The recent floods in Chennai have brought to the fore, the issues of depleting water bodies, poor civic planning and ambitious urban development. 99acres analyses the lessons that realty needs to learn from the Chennai floods.
Natural disasters have often acted like wake up calls for the world. Earthquakes, landslides, forest fires or floods are incidents that shake us up from our stupor and shatter our delusions of safety and control. Industry experts unanimously agree that the recent destruction in Chennai has sounded an alarm for the rest of the country.
Based on feedback from real estate industry stalwarts, 99acres shares the top six takeaways from the Chennai floods:
Save the water bodies
The most important lesson that the recent floods in Chennai have taught us is that we have to stop compromising on precautions to promote development. Development should not disrupt the natural reservoirs and inlet to rivers, lakes and other water bodies as real estate and infrastructure encroaching on water bodies are major contributors to water logging and flood-like situations. Cities like Hyderabad, Chennai and Bangalore have lost a lot of their lakes and wetlands which makes them vulnerable to floods. A little more than average rainfall can cause a long-term damage to the city’s realty landscape.
Projects should be ‘in sync’ with nature
Niranjan Hiranandani, MD, Hiranandani Communities asserts that the most important thing for any developer while planning a project is to ensure that it is in sync with nature. Calamities, whether floods, landslides or earthquakes, cause the maximum destruction particularly when development does not consider the geography of the area. “It is the moral responsibility of every developer to monitor the environment while planning a project, to understand the extent of damage it may put on the structures in the worst case scenario” says Kumar Bharat, Director, BCC Infrastructures Pvt Ltd.
Ravindra Pai, MD, Century Real Estate also stresses on the importance of developmental controls such as:
- Minimum fill levels for land and minimum floor levels for buildings to reduce how often people and property are exposed to flooding.
- Building regulations to reduce the potential for structural damage during floods.
- Regulations affecting the way a land is developed to ensure buildings allow easy evacuation of people to safe areas.
Improve water drainage systems
An effective storm water drainage system, which is well-connected to main streams and cleaned regularly to ensure clear flow, is paramount to prevent such disasters from happening in the first place. Pai states that while civic authorities need to give high priority to the issues of drainage and sewage management throughout the city, rain water harvesting systems and efficient drainage network need to be present in individual projects too. Deep Kantawala, Group CFO & Head - Investment Advisory, ICS Group adds that wherever required, new reservoirs must be created to hold excess water during heavy rainfall and flood-like situations.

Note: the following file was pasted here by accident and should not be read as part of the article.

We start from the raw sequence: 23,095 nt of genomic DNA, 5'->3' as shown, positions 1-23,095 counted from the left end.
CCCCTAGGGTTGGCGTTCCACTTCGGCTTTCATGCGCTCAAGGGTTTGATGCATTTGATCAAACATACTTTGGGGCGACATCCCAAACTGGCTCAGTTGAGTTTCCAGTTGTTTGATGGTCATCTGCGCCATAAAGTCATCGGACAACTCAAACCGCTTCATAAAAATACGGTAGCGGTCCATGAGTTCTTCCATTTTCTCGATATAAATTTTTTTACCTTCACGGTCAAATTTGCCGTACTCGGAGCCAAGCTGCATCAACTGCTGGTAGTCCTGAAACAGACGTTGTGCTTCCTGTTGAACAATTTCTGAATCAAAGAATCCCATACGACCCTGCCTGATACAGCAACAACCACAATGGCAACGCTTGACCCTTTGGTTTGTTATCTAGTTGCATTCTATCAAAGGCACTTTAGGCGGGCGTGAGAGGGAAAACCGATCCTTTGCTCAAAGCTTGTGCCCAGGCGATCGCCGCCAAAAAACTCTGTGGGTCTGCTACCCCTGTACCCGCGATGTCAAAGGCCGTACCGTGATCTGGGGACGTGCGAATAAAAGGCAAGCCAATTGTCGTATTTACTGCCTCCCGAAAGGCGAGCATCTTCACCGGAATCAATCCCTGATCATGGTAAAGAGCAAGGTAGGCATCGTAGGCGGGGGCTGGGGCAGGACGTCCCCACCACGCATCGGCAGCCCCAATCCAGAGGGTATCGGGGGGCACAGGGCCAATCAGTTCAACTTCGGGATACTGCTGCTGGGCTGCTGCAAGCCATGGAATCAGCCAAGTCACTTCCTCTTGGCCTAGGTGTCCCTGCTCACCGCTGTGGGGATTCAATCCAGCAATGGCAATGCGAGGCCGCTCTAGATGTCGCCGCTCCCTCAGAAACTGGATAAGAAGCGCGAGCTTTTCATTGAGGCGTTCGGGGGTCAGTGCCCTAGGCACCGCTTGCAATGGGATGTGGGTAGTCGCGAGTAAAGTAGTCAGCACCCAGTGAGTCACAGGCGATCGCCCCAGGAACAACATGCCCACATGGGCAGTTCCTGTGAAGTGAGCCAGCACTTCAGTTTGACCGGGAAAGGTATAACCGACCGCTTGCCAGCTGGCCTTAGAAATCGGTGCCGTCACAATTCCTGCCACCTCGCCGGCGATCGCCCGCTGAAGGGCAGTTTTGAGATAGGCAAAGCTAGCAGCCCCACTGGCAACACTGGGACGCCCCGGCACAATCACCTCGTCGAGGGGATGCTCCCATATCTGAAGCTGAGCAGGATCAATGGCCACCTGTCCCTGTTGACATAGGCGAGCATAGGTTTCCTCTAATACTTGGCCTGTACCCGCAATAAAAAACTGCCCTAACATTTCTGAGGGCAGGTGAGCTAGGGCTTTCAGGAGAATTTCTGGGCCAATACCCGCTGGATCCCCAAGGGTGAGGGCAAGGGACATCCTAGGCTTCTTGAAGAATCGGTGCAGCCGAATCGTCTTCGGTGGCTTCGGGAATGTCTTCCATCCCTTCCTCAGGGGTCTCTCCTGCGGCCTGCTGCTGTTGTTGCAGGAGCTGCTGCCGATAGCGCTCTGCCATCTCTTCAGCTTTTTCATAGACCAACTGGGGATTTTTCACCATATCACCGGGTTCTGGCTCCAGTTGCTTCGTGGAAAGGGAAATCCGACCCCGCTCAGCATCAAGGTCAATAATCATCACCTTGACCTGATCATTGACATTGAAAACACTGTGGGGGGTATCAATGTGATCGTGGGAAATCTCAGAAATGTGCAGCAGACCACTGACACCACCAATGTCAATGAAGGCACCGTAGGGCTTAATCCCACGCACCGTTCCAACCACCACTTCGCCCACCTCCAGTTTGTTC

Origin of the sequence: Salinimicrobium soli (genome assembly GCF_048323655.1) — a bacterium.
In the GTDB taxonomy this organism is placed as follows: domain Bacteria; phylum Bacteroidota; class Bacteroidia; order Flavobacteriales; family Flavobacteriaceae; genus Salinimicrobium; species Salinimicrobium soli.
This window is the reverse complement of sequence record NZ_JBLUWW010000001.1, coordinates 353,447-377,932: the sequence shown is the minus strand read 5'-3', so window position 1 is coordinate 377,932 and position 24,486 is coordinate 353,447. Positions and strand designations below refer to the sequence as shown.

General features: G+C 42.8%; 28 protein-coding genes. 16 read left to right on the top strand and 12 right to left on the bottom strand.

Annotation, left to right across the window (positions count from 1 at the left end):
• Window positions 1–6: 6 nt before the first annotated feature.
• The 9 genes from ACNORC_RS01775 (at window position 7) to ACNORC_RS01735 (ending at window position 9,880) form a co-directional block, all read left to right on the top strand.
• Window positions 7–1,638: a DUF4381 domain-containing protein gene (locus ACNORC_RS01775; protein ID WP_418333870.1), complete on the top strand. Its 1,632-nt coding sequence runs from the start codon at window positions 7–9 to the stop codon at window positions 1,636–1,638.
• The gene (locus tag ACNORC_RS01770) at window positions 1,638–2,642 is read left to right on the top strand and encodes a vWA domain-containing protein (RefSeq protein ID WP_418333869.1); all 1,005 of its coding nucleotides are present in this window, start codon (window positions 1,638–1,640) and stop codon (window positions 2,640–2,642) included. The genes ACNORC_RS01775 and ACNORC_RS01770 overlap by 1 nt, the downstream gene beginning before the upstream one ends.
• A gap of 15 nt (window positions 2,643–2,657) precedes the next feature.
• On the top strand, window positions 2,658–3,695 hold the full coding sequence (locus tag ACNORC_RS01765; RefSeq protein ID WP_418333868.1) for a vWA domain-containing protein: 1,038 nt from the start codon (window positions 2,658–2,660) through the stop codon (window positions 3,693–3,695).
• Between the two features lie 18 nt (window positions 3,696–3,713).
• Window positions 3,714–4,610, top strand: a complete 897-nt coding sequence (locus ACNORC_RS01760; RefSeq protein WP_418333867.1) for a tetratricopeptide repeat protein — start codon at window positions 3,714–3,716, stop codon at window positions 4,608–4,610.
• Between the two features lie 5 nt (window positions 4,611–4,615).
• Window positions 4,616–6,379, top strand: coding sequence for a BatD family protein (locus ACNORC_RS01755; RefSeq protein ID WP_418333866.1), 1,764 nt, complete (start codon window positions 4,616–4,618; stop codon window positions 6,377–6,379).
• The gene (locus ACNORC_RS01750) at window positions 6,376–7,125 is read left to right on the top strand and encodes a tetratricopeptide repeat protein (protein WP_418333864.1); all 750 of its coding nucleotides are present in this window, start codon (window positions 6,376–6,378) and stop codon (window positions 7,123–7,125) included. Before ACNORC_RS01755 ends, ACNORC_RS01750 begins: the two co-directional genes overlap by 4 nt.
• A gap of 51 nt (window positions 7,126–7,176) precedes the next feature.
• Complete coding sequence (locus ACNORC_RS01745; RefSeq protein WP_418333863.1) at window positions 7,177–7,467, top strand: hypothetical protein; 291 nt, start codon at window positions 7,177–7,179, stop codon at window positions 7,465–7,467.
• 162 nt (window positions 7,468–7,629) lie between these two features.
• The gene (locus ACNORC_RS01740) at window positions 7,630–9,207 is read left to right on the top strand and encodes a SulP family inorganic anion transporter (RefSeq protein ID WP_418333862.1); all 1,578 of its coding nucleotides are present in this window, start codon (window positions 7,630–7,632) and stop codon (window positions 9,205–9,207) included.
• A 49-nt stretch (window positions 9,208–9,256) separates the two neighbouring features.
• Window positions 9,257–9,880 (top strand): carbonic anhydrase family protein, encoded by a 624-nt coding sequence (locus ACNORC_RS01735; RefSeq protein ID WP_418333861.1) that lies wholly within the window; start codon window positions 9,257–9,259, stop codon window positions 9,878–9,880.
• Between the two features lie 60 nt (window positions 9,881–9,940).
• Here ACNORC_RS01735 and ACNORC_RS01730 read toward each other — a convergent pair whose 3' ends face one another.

Better garbage management
Water logging and flood-like situations have often been attributed to plastic-clogged drains. “The purpose of a well-connected drainage system can be very easily thwarted by poor garbage management,” says Sourabh Bansal, MD, Magicrete Building Solutions. Even in Chennai, the problem of shrinking wetlands was compounded by inefficient garbage disposal, where garbage was dumped into water bodies and flood plains.
Enhance green cover
Several reports over the past few years have been lamenting the cities’ transformation into concrete jungles which means rain water cannot be absorbed by the earth. Developers agree that ignoring the importance of green cover can have far-reaching implications for cities. Bansal explains that planting trees allows water to drain into the ground naturally and also impedes the flow of flood water. He stresses on the importance of open land, green cover and functional canal systems which are not encroached by concrete structures. Hence, developers need to aggressively factor in the greenery quotient of their projects right at the planning stage.
Proper infrastructure maintenance
Lack of proper infrastructure maintenance is one of the major reasons why the country is ill-prepared to handle disasters like flood. Suresh Gogia, MD, Ascent Group, says that it is important to create a strategic plan of response to identify and help the most vulnerable and severely affected areas once such disasters strike. Kantawala urges the government to ensure that infrastructure like fire stations, hospitals and disaster management cells be upgraded in line with the new developments in the city’s real estate. Hence, if real estate is developing in the far-flung areas of the city, these emergency services should be available to the remote zones too. He says, “It is not only lack of infrastructure or resources, but also the absence of a structured approach in dealing with calamities which results in hardship to people and collateral damages to physical property and infrastructure assets.”
Unless we acknowledge the problems and impact that natural calamities can have on the growth of a city such events will continue to wreak havoc across the country.